Thanks to wi-fi and my laptop, and my work, I can basically work almost anywhere. After a grueling full day of interviewing people for a Times story on Wednesday, I came home and finished up an email interview, a quick turnaround of 500 words for a new client, at 10:30 that night. So much for Montreal nightlife!
I’ll be in D.C. for a few days in early May, and probably visit Jose in Tucson in late May where he’ll be teaching. We’ve planned a two-week trip to Newfoundland in September. That’s already 5 to 6 weeks’ vacation planned for 2013, with a break for me every three months or less. Whenever I pull in a decent income, the first impulse I have — paradoxically perhaps — is to take some time off, to travel, to see some art or ballet or theater to re-boot my creative juices and simply enjoy life.
Also from the Times article:
Along the way, I learned that it’s not how long, but how well, you renew that matters most in terms of performance. Even renewal requires practice. The more rapidly and deeply I learned to quiet my mind and relax my body, the more restored I felt afterward. For one of the breaks, I ran.
I’ve noticed this in my breaks as well — even a full 24 hours fully devoted to one’s own schedule of amusement can prove extremely restorative.
My final day in Montreal could have been a frenzy of rushed shopping or sight-seeing. Instead a friend from the 1980s when I worked there at the Gazette joined us for lunch. We reminisced for more than 3 hours. I then went for an exfoliation, an hour of bliss and eucalyptus-scented steam, and Jose and I went to a terrific and lively new restaurant, Hotel Herman, for dinner. The joint was jumping. We sat at the central bar and bumped elbows with fellow diners, one of whom was a museum curator from Chantilly who showed me a photo on her cellphone of her horse, Kalinka.
Our Montreal meals usually lasted 1.5 to three hours. Just not rushing was a great relief and deep, unaccustomed pleasure for two journalists who have been working to deadline since our undergrad years at college.
We’re back home now, a little broke but sated and refreshed.
I’ve really enjoyed a blessed two-week respite, even while still working at the computer almost every day for a few hours.
These things helped:
— Long evenings with dear old friends, people who have known me at 15 or 25 or 40, who remember and pay attention. I love having a long history with people, watching them grow (up) as well. A deeply shared history is comforting to me.
— Being outdoors in warm fall sunshine. Went for a really long hike this afternoon at Warsaw Caves, (thanks to Ontario reader Susan F. for her blog’s inspiration!) and loved seeing all the mushrooms, sniffing the pine needles and coming home worn out.
— Physical activity. I took my first golf lesson, biked, walked, went to the gym.
— A vigorous 90-minute massage. If I were rich, I’d have a massage every week.
— Silence. The only sound at my Dad’s house is the haunting and lovely echo of passing trains.
— Taking photos.
— Buying a new mini sketchbook and pocket-size watercolor kit. Remembering to make art.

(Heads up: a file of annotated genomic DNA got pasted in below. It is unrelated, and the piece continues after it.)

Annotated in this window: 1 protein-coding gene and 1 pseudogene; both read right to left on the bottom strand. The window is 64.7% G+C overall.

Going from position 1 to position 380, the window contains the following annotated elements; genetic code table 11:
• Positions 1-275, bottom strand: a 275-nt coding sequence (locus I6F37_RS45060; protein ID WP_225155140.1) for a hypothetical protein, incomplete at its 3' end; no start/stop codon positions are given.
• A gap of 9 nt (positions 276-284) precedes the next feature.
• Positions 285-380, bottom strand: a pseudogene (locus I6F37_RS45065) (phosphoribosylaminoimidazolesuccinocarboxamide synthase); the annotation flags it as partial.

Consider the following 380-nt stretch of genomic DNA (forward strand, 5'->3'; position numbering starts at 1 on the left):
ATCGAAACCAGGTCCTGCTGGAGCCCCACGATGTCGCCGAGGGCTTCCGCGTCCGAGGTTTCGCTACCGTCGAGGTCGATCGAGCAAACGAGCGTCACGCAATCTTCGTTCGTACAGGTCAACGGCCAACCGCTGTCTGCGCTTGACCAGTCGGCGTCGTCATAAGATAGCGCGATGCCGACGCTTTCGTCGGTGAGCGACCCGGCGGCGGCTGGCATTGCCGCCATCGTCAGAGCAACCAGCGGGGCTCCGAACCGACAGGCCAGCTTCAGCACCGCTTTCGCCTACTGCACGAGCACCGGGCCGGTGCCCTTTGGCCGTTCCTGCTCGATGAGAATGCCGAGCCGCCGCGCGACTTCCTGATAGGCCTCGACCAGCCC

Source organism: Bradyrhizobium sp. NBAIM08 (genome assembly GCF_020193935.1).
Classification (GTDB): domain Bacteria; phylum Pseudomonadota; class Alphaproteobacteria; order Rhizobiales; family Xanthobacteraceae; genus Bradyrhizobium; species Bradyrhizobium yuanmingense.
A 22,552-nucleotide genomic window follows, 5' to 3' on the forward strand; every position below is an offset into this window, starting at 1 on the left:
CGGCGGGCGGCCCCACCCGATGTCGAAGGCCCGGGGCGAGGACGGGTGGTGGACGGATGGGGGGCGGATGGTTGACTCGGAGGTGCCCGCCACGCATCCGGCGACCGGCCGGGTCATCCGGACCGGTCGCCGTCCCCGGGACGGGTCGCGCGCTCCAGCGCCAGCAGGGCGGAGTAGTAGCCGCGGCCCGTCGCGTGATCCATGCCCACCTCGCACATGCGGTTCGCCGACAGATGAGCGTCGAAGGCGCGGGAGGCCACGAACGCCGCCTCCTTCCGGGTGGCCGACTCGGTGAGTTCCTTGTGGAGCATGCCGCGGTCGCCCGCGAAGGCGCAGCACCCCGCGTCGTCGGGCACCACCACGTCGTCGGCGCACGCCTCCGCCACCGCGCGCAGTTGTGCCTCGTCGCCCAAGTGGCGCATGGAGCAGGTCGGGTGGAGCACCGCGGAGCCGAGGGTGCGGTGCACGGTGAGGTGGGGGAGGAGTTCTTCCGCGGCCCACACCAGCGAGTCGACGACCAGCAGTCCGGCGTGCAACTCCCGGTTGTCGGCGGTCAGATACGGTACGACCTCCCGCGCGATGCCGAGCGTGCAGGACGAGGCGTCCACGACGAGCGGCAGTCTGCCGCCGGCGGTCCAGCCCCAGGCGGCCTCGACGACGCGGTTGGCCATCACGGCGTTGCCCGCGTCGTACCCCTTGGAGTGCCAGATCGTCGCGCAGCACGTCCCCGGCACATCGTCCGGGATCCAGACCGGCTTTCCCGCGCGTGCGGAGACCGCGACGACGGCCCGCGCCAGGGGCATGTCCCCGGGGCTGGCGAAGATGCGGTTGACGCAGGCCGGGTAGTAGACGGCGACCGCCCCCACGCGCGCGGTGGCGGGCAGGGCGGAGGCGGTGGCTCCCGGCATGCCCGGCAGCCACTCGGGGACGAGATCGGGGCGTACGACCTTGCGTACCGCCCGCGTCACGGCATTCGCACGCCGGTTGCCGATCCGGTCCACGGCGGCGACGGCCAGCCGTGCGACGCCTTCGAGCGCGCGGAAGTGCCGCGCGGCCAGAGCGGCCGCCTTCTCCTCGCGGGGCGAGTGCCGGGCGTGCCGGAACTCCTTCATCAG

— Being able to walk into town and to the local cafe. Not driving all the time!
— Making a roaring fire and listening to it crackle, then watching the embers glow. We don’t have a fireplace at home.
— Reading for pure pleasure, not work or for staying up to date on all my projects.
— Unplugging. Staying off the computer (somewhat!), no TV and severely limiting my consumption of radio, newspapers, magazines and the web.
— But…also listening to the radio in French, Radio-Canada. I really miss hearing and speaking French.
— Sleeping up to 11 a night hours as needed. Plus naps!
— Bathing in a deep cast-iron tub by candlelight.
I’ve loved making a thermos of tea and heading back to bed just to read a good novel; (I never read fiction.) I read “All the Pretty Horses”, Cormac McCarthy’s award-winning 1992 book. It’s amazing.
I’ve also treasured the luxury of a lot of space, a house with two floors, two staircases and four bathrooms, as I live and work in 1,000 square feet at home.
But I’ve really valued silence — deep, thick, uninterrupted silence.
I did an eight-day silent Buddhist retreat with my husband in July 2011, (which I blogged about here, if you’re interested in the details), and it changed me for good. I would never have chosen it — he did! — and the enforced silence was instructive indeed. We communicated by Post-Its, hand signals and a few whispers in our room.
That time away taught me how much energy it takes just to be social. From the minute we wake up to the minute we fall asleep, most of us are also on a timeline, or many — responding to the needs and schedules of our kids’, our pets’, our partner’s, let alone our own, socially, spiritually, physically and professionally.
So these two weeks, most of it spent quietly alone, have been something of a retreat. (My October is insanely busy, with 10 of 30 nights already booked with social or professional engagements.)
We all need to retreat, rest, relax. Yet it’s radically counter-cultural to just unplug and be alone in silence.
We all spend our days, and our nights, talking/reading/listening/watching/interacting/emailing/tweeting — and wonder why we end up so worn out.